The timing of developmental trajectories in language acquisition is paradoxical. Some milestones are reached very rapidly. For example, embryos are able to discriminate vowels already in utero [1]. Other milestones, however, like understanding grammatically complex sentences, are not even reached at the primary school age. What is the reason for this? Current neurobiological findings suggest that a brain network involved in processing grammatical information has to reach an adult-level maturity until it can provide its full function. more
Banks typically grant long-term loans, but their liabilities are short-term. While this maturity transformation is one of the main features of banks, it also constitutes a major risk factor. A research project at the Max Planck Institute for Research on Collective Goods shows that a strong government can reduce the refinancing risk of banks by providing them with government bonds. In case of countries that are financially interconnected, all parties might benefit if the strong country protects weaker ones by forming a banking union. more
Today the sustainable generation of fine and platform chemicals from biomass is desirable but still involves many problems. The Biorefinery group of the institute develops efficient separation techniques in order to design new product flows from biomass. New efficient catalytic methodologies are synthesized which withstand the partly extreme conditions while biomass is transferred. Biorefinery and its novel successful strategies for the upgrade of biomass into an array of valuable chemicals is a chance for material science to create a new unconventional generation of polymers and colloids. more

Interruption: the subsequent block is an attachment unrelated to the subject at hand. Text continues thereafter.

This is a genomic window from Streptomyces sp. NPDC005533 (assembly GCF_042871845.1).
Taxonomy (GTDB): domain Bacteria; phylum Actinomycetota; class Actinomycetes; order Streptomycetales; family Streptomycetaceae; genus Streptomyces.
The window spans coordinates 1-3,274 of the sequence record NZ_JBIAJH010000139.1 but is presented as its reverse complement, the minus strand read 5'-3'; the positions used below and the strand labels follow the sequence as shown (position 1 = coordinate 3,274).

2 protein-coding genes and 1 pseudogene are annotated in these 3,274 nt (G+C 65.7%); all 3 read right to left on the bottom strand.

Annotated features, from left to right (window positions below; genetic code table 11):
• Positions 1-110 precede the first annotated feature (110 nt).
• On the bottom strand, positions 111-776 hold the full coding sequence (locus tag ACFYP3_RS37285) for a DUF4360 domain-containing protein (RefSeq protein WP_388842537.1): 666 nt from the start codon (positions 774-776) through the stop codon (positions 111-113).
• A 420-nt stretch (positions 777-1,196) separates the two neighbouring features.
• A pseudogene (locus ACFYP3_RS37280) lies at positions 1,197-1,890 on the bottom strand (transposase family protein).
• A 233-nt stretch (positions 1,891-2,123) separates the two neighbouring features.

Biological organisms utilize a remarkable range of effective strategies for building high performance materials, many of which surpass the state-of-the-art in engineered materials. Researchers from the MPIKG have discovered that some organisms, including spiders and mussels, incorporate tiny amounts of metal ions into protein-based materials to vastly improve mechanical performance (e.g. high toughness, high hardness and even self-healing). Based on this work, researchers are now developing bio-inspired metallopolymers with enhanced performance. more
Information processing in mammalian brains requires exceptional coordination of neural activity ranging from local groups of cells to brain wide interactions. To bridge these scales and understand brain function at the system level, we investigate the relationship between action potentials, local field potentials, and blood oxygen level dependent activity in various structures. The development of simultaneous recordings methodologies and data analysis techniques enables us to characterize the brain states associated to memory functions. more